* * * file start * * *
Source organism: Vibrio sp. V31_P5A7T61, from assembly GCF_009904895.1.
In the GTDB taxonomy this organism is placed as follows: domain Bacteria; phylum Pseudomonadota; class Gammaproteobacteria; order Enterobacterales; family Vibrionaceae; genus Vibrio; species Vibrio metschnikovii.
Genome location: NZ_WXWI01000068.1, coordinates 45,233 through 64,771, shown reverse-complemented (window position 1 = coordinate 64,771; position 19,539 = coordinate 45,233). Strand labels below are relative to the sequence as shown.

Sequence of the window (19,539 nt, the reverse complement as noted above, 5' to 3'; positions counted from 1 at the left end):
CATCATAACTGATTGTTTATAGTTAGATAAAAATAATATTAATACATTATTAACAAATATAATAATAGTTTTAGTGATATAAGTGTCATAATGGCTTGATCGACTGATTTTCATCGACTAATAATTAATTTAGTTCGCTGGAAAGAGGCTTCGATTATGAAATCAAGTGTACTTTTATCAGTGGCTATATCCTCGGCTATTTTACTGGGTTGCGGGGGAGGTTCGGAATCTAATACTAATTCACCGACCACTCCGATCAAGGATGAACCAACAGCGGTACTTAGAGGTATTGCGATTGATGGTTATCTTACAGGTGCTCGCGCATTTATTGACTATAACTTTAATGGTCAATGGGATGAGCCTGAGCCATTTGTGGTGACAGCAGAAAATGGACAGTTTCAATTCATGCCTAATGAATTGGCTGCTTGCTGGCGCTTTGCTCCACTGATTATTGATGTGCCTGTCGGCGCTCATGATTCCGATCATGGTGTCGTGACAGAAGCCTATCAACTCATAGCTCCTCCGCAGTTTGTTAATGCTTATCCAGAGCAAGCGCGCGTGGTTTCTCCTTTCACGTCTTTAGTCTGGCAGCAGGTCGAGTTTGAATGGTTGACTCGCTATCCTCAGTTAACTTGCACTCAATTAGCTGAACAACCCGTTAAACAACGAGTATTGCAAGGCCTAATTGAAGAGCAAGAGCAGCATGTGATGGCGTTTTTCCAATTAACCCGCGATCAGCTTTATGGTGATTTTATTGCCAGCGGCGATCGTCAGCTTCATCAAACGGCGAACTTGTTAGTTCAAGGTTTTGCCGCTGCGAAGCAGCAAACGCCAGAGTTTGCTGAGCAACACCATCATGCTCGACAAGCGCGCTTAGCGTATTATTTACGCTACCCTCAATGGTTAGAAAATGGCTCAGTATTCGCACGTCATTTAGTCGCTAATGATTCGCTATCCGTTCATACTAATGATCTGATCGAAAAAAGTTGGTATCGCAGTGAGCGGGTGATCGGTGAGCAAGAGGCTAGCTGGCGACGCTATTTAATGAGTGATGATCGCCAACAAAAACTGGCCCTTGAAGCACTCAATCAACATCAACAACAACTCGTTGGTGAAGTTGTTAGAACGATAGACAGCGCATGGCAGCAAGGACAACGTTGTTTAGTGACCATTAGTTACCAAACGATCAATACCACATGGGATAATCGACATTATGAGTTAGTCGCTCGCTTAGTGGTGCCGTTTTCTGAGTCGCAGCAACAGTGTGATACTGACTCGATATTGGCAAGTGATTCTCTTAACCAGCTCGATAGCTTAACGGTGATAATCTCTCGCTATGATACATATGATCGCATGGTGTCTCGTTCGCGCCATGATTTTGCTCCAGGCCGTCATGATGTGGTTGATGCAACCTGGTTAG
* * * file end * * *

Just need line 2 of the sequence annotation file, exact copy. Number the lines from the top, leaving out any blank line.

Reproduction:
In the GTDB taxonomy this organism is placed as follows: domain Bacteria; phylum Pseudomonadota; class Gammaproteobacteria; order Enterobacterales; family Vibrionaceae; genus Vibrio; species Vibrio metschnikovii.